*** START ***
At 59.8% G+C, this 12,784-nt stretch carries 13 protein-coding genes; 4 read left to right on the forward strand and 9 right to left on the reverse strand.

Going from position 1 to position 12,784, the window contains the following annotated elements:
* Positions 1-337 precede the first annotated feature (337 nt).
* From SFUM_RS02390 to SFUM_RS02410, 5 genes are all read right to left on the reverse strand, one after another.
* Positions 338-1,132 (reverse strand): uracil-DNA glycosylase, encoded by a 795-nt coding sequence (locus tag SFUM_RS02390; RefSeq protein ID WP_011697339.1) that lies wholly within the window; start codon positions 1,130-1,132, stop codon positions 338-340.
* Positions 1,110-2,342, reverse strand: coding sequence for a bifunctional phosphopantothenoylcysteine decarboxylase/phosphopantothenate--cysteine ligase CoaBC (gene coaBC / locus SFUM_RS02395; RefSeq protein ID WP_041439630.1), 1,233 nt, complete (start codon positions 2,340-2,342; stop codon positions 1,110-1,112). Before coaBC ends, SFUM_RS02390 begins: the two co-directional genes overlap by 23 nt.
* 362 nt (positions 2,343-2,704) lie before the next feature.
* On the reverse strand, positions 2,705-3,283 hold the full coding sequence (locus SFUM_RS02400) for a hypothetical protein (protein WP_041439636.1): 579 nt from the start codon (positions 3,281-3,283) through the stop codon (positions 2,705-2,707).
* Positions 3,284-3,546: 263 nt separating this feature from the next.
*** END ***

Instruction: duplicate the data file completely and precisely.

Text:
At 59.8% G+C, this 12,784-nt stretch carries 13 protein-coding genes; 4 read left to right on the forward strand and 9 right to left on the reverse strand.

Going from position 1 to position 12,784, the window contains the following annotated elements:
* Positions 1-337 precede the first annotated feature (337 nt).
* From SFUM_RS02390 to SFUM_RS02410, 5 genes are all read right to left on the reverse strand, one after another.
* Positions 338-1,132 (reverse strand): uracil-DNA glycosylase, encoded by a 795-nt coding sequence (locus tag SFUM_RS02390; RefSeq protein ID WP_011697339.1) that lies wholly within the window; start codon positions 1,130-1,132, stop codon positions 338-340.
* Positions 1,110-2,342, reverse strand: coding sequence for a bifunctional phosphopantothenoylcysteine decarboxylase/phosphopantothenate--cysteine ligase CoaBC (gene coaBC / locus SFUM_RS02395; RefSeq protein ID WP_041439630.1), 1,233 nt, complete (start codon positions 2,340-2,342; stop codon positions 1,110-1,112). Before coaBC ends, SFUM_RS02390 begins: the two co-directional genes overlap by 23 nt.
* 362 nt (positions 2,343-2,704) lie before the next feature.
* On the reverse strand, positions 2,705-3,283 hold the full coding sequence (locus SFUM_RS02400) for a hypothetical protein (protein WP_041439636.1): 579 nt from the start codon (positions 3,281-3,283) through the stop codon (positions 2,705-2,707).
* Positions 3,284-3,546: 263 nt separating this feature from the next.